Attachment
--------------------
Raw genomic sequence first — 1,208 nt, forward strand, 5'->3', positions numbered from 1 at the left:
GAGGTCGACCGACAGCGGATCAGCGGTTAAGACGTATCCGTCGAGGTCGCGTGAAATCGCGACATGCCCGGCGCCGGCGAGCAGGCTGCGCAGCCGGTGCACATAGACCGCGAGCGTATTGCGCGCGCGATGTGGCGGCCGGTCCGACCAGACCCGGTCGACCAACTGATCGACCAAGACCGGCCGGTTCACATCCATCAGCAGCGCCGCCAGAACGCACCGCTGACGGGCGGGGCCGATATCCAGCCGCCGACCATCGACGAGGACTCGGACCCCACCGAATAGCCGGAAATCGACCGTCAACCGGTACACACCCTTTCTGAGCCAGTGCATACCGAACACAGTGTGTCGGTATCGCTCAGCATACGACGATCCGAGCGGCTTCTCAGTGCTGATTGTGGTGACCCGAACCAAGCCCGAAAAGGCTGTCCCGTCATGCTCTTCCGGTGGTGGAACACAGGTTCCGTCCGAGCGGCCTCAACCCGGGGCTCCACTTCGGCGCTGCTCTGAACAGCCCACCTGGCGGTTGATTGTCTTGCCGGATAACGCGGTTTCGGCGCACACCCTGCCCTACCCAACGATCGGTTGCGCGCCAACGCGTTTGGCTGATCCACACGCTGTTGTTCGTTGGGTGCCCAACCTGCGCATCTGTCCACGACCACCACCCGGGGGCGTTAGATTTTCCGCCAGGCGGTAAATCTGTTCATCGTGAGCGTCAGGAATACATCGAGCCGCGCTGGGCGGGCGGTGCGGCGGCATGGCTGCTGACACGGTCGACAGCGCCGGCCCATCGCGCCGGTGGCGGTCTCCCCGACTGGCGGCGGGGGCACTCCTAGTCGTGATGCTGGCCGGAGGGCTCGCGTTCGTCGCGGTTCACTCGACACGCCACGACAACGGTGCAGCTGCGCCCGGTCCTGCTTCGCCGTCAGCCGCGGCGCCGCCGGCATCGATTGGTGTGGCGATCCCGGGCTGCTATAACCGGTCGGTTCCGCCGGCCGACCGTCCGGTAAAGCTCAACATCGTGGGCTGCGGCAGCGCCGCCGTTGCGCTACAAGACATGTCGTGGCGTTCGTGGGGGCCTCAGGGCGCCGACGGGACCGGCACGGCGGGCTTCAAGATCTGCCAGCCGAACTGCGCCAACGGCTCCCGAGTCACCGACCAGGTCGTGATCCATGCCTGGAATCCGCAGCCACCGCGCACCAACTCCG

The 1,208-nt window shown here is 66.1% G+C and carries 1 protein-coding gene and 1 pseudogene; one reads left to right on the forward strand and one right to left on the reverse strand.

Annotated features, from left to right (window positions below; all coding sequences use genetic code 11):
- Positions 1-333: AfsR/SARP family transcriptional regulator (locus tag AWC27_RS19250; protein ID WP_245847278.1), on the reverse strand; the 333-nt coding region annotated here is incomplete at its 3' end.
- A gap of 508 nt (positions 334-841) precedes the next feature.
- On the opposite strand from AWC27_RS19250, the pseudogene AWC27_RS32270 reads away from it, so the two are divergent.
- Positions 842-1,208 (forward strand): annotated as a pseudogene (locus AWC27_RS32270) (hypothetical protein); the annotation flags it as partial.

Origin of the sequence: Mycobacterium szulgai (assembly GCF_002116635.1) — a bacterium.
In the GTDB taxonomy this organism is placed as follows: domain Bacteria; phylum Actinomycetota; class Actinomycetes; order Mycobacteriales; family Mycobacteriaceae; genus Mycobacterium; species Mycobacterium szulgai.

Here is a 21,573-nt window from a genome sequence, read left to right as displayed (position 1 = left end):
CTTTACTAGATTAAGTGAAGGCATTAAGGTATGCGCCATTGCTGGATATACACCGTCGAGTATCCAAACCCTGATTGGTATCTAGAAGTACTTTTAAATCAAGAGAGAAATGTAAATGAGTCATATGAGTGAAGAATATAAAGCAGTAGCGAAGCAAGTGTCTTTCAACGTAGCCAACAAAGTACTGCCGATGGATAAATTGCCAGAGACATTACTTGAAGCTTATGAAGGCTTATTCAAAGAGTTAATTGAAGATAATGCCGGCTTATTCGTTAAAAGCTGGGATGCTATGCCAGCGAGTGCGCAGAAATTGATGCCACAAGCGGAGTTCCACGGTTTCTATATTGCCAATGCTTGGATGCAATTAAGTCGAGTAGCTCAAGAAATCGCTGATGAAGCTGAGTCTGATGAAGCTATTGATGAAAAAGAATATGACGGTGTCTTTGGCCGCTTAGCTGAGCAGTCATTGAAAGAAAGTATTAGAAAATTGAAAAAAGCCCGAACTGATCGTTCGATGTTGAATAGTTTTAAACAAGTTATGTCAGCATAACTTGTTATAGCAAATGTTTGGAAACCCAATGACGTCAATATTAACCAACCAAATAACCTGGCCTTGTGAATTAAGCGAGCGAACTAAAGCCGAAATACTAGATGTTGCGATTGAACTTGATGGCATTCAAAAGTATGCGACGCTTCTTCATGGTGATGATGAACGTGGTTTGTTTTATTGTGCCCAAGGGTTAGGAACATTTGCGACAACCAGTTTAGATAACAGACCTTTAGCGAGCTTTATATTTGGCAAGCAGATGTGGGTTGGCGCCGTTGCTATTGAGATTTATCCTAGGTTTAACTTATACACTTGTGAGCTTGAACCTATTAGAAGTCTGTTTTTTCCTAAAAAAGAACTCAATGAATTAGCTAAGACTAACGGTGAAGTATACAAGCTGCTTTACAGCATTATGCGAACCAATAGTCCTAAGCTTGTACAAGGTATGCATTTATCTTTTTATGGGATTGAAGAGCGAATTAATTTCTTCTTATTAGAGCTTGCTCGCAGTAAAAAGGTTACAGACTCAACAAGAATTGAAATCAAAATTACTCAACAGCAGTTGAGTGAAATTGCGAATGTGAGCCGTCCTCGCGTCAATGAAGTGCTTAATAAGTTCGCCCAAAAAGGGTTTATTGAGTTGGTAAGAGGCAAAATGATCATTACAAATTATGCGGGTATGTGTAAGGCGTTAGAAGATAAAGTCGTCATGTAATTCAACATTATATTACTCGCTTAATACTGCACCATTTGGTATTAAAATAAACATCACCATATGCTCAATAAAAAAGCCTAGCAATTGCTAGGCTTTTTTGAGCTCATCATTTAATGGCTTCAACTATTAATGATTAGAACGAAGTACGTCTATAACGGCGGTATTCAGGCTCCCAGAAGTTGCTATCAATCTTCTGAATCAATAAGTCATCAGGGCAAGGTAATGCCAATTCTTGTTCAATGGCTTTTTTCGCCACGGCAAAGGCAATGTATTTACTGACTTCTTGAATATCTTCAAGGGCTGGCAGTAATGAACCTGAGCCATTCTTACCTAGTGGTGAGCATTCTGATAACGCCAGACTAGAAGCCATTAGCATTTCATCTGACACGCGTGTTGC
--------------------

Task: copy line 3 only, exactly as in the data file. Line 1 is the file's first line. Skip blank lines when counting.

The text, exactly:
The 1,208-nt window shown here is 66.1% G+C and carries 1 protein-coding gene and 1 pseudogene; one reads left to right on the forward strand and one right to left on the reverse strand.